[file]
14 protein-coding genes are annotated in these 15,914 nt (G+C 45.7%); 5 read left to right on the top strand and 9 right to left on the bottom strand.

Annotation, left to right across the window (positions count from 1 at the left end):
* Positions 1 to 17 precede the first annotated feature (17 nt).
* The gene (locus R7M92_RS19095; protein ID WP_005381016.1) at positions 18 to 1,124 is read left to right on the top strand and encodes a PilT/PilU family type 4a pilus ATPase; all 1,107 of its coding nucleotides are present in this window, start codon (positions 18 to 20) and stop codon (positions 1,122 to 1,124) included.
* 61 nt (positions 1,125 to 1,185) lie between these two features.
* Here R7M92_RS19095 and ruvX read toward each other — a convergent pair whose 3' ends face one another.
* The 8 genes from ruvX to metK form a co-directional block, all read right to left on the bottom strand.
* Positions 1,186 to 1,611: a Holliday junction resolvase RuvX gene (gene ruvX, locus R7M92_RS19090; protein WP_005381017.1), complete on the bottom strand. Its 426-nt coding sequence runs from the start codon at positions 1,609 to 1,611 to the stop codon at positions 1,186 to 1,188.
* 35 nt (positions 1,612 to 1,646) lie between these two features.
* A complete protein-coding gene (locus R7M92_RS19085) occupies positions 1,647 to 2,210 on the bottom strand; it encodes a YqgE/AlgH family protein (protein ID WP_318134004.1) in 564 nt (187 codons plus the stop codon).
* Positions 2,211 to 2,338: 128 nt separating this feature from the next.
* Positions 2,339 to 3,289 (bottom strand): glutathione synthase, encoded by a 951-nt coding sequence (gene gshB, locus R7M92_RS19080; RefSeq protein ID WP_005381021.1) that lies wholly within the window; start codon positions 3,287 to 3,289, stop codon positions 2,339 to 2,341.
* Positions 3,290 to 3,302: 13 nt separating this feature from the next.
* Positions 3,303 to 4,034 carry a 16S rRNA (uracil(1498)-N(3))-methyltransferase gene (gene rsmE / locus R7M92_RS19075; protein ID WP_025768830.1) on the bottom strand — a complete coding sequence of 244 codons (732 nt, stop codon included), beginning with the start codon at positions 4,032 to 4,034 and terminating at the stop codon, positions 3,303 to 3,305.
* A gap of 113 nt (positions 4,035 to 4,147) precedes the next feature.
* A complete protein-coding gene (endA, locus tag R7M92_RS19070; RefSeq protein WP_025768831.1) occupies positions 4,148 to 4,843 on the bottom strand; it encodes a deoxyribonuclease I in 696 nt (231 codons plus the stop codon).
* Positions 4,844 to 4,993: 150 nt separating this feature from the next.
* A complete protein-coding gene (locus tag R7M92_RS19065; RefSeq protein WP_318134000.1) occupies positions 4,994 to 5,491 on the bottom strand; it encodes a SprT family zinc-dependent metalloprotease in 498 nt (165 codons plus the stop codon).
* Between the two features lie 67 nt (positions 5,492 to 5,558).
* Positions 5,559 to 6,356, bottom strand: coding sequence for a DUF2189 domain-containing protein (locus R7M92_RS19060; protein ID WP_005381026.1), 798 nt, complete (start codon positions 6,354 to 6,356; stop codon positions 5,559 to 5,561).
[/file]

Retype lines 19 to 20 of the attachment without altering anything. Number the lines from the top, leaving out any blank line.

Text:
* Between the two features lie 67 nt (positions 5,492 to 5,558).
* Positions 5,559 to 6,356, bottom strand: coding sequence for a DUF2189 domain-containing protein (locus R7M92_RS19060; protein ID WP_005381026.1), 798 nt, complete (start codon positions 6,354 to 6,356; stop codon positions 5,559 to 5,561).